nents of linear momentum. The P can be interpreted as the flow of aft angular momentum.

If the metric is not flat there will not, in general, be any Killing vectors and so the above integral conservation laws will not hold. However, in a suitable neighbourhood of a point q one may introduce normal coordinates {¡c0}. Then at q the components gab of the metric are eaSab (no summation), and the components T0^ of the connection are zero. One may take a neighbourhood 3t of q in which the gab and P*^ differ from their values at q by an arbitrarily small amount; then the L(a. b) and M(a. b) will not exactly vanish in but will in this neigh-

a ' aft bourhood differ from zero by an arbitrarily small amount. Thus f Pbdab and f P»d<rb

J 33 a J will still be zero in the first approximation; that is to say, one still has approximate conservation of energy, momentum and angular momentum in a small region of space-time. Using this it can be shown that a small isolated body moves approximately on a timelike geodesic curve independent of its internal constitution provided that the energy density of matter in it is non-negative (for an account of the motion of a small body in relativity, see Dixon (1970)). This may be thought of as Galileo's principle that all bodies fall equally fast. In Newtonian terms one would say that the inertial mass (the m in F = ma) and the passive gravitational mass (the mass acted on by a gravitational field) are equal for all bodies. This has been verified to a high order of accuracy in experiments by Eotvos and by Dicke (1964).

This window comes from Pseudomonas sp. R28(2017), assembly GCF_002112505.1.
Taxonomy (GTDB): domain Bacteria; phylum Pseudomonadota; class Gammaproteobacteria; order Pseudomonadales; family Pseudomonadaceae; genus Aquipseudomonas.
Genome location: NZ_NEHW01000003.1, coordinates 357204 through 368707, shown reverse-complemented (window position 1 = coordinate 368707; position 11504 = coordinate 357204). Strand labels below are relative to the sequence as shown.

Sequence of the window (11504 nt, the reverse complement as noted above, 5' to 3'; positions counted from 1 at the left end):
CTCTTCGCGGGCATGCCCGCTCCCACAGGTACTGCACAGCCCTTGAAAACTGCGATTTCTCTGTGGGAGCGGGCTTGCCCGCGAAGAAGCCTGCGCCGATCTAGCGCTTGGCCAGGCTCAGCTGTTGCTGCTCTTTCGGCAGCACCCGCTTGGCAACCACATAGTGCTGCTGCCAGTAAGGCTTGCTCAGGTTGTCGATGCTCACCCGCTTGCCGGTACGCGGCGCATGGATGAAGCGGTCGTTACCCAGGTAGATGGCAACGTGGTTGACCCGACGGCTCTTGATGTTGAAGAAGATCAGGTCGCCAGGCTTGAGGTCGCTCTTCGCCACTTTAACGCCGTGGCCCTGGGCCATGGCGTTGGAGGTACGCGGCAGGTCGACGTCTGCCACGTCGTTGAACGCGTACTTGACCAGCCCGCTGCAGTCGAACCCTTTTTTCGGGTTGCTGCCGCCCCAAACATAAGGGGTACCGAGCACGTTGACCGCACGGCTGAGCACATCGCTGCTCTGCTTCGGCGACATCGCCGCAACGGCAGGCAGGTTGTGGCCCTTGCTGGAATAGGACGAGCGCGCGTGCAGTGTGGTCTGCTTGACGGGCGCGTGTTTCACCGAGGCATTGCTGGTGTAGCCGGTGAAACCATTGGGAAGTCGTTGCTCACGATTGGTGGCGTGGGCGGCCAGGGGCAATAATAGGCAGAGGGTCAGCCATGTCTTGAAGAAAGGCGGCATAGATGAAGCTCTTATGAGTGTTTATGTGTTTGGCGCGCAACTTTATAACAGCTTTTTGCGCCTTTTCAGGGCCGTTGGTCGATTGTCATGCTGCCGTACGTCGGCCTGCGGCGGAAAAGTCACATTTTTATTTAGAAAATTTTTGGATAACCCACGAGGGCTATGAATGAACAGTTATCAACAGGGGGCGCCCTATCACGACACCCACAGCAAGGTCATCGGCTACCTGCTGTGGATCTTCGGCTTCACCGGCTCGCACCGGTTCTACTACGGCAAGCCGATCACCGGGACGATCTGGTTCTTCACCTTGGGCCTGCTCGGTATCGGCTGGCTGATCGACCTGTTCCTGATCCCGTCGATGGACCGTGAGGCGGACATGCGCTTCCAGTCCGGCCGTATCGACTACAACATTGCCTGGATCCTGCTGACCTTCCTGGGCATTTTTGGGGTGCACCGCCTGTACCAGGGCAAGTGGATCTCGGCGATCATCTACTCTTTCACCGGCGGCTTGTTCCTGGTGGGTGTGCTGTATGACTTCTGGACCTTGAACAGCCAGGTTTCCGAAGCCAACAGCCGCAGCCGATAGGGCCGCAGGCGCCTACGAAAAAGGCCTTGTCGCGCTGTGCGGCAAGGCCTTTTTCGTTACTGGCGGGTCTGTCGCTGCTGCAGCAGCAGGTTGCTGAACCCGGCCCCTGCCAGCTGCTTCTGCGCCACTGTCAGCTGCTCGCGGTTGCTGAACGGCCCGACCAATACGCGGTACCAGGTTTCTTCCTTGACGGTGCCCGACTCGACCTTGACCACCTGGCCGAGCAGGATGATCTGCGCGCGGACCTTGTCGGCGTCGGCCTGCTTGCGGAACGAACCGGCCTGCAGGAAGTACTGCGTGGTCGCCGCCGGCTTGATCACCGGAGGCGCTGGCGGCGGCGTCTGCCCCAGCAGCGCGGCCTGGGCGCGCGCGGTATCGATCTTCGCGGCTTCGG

Postulate (a) enables one to measure the metric up to a conformal factor at each point. Using postulate (6) one may relate these factors at different points, for the conservation equations Tab. b = 0 would not in general hold for a connection derived from a metric g = ijsg. One way of doing this would be to observe the paths of small 'test' particles and so to determine the timelike geodesic curves. Then if y(t) is such a curve with tangent vector K = {8/dt)y, one has from (2.29)

Was this article helpful?

0 0

Post a comment